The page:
Introduction

The increase in large, severe wildfires in the state of Washington over the past few decades (Wing and Long 2015) follows what is generally happening in wildfire-prone regions around the world. More frequent large fires (Jolly et al. 2015) are resulting in increases of annual average acres burned (Dennison et al. 2014) and more extensive property damage (Rasker 2015) in such regions. Large wildfires that directly impact the built environment and populated areas are often followed by short-term economic instability, and, in particularly extreme and deadly events, long-term recovery into the billions of dollars (von Kaenel 2020).

Wildfires that do directly impact communities and result in property damage also go beyond physical damage and economic impacts. Wildfire smoke is diminishing air quality in the western United States (McClure and Jaffe 2018) with observable increases in mortality among some Washington residents (Doubleday et al. 2020). Wildfires can also trigger cascading impacts or multi-hazard events that can include flooding (Brogan et al. 2017) and erosion and sedimentation (Sankey et al. 2017).

While the ecological benefits of frequent, low-severity wildfires (Barros et al. 2018) and influence of suppression on wildfire severity (Zald and Dunn 2018) should not be ignored, the scientific literature suggests the issues wildfires present as a natural hazard to human communities are likely to persist or worsen in the future. Summer temperature increases and summer precipitation decreases caused by climate change are primary drivers of longer and more intense fire seasons in the western United States (Abatzoglou et al. 2017). In Washington, forests are likely to become more water-limited, with areas of drought-induced severe water limitations expected to increase along with continued summer temperature increases resulting in more acres burned (Snover et al. 2013). The increasing likelihood of longer wildfire seasons with more frequent and more severe wildfires will present a major challenge to wildland firefighters as well as the emergency managers, planners, and policymakers responsible for allocating finite resources dedicated to wildfire risk mitigation when fires threaten populated areas and property. As Washington’s wildland-urban interface (WUI) continues to develop (WA EMD 2018), the expected increase in wildfire occurrence also has major implications for the built environment and public safety. Each of these considerations is likely to influence hazard mitigation planning as emerging information on risks to populations, structures, natural environments, and economies informs and shapes effective risk reduction measures.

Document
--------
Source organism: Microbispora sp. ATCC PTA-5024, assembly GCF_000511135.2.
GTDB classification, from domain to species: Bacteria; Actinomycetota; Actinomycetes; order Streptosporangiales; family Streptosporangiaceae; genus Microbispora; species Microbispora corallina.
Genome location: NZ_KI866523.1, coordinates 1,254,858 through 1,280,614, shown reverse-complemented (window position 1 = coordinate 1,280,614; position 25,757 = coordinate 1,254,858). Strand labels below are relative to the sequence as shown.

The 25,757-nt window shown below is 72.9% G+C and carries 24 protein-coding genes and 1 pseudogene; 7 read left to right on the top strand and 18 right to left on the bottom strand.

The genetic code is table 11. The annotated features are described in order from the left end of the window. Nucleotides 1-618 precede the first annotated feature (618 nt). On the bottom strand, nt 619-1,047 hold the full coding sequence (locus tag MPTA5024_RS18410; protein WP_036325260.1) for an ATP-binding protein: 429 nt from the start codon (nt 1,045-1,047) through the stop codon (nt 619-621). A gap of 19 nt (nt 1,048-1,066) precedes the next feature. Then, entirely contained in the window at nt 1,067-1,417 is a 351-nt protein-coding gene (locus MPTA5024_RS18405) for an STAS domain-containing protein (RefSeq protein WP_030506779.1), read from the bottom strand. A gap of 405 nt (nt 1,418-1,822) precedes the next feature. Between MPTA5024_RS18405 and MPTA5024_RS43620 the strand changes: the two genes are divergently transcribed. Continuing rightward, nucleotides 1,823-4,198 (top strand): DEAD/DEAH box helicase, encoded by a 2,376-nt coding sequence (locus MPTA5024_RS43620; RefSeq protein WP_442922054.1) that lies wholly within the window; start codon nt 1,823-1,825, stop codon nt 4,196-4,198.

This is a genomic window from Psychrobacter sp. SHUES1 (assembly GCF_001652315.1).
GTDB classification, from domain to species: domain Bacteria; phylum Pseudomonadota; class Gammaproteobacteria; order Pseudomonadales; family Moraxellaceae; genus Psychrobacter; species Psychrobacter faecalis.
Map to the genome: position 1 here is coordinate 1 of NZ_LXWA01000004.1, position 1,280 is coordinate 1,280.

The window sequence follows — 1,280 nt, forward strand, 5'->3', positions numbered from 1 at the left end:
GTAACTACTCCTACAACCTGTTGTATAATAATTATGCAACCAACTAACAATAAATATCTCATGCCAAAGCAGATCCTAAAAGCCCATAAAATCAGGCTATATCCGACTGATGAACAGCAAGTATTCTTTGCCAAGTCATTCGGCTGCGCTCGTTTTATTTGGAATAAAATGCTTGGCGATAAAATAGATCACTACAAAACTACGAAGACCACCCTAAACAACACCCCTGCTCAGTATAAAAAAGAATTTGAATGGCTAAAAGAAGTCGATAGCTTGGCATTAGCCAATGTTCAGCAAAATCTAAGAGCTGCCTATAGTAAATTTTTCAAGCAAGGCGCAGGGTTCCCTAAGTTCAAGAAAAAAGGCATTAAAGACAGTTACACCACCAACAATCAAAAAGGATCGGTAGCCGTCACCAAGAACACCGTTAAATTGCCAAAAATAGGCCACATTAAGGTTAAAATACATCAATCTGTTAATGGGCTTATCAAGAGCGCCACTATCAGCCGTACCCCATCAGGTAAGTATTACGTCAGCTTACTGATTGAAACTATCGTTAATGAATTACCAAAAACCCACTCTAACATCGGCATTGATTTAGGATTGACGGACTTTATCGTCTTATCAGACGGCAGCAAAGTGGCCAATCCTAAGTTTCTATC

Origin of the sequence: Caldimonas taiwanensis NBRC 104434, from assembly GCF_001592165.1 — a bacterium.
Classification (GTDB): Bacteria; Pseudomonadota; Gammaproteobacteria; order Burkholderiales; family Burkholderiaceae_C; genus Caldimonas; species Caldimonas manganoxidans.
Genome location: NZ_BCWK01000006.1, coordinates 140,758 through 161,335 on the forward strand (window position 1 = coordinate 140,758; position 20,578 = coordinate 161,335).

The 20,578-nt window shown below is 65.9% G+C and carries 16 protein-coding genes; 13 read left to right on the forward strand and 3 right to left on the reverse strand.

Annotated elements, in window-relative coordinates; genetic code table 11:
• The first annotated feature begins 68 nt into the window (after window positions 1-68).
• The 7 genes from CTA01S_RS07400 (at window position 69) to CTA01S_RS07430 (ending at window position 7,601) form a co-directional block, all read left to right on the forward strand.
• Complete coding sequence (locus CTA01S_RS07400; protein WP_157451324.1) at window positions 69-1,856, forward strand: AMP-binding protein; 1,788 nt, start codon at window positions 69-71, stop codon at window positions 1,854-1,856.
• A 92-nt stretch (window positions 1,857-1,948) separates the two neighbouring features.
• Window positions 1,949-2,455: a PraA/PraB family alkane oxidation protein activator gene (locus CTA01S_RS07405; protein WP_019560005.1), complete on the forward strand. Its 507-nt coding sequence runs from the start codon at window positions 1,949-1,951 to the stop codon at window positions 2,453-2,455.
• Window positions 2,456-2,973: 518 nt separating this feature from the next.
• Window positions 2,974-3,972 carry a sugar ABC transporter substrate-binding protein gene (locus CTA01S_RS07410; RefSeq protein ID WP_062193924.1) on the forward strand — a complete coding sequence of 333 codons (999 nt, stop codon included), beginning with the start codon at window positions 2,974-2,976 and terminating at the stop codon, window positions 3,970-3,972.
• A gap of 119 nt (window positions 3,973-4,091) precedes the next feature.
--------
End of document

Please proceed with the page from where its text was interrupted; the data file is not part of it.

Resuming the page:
In this article, we presuppose that hazard mitigation practitioners must go beyond merely knowing that climate change is increasing hazard risks, but also be able to incorporate analyses of natural hazard risk specific to the needs of the hazard mitigation field. As the emergency management profession and the hazard mitigation field become more focused on the influence of climate change as a threat-multiplier and an exacerbator of existing natural hazards (FEMA 2011a; Banusiewicz 2014; Stults 2017), the use of quantitative methods to develop data-driven hazard occurrence analyses and hazard mitigation strategies will become more essential for understanding the complexity of climate-influenced natural hazard events. Using wildfire data from Washington Department of Natural Resources (DNR) (Dozic 2020; DNR 2020), we employed a variety of statistical tools in a geographic information system (GIS) (ArcGIS Pro version 2.7) to (1) determine the location of apparent clusters of wildfire activity in Washington; (2) determine whether identified clusters are statistically significant hot spots; and (3) identify any spatiotemporal variation in wildfire locations and/or acres burned. These and other similar methods have been used to identify hot spot trends in wildfire activity in regions around the globe, including in Honduras using the 2009 version of the built-in hot spot analysis tool in the ArcGIS software (Caceres 2011), in Portugal using space-time permutation scan statistics (Pereira et al. 2015), and in Florida using directional distribution analysis (McLemore 2017) (see Mohd Said et al. 2017; Shekede et al. 2019 for further examples). Previous research using spatial statistical methods in the Pacific Northwest used only data on a 25-year period (1984−2008) (Wing and Long 2015). Our study applied comparable methods from those used in Honduras, Portugal, Florida, and the Pacific Northwest to Washington state specifically, while taking advantage of the 50-year timespan supplied by the combined DNR datasets, giving us fire location and size data between August 1970 and August 2020. As such, this study is the first to apply multiple spatial statistical analyses to wildfires over a 50-year period in Washington state, offering new insights into where hot spots have been historically and where they may be intensifying.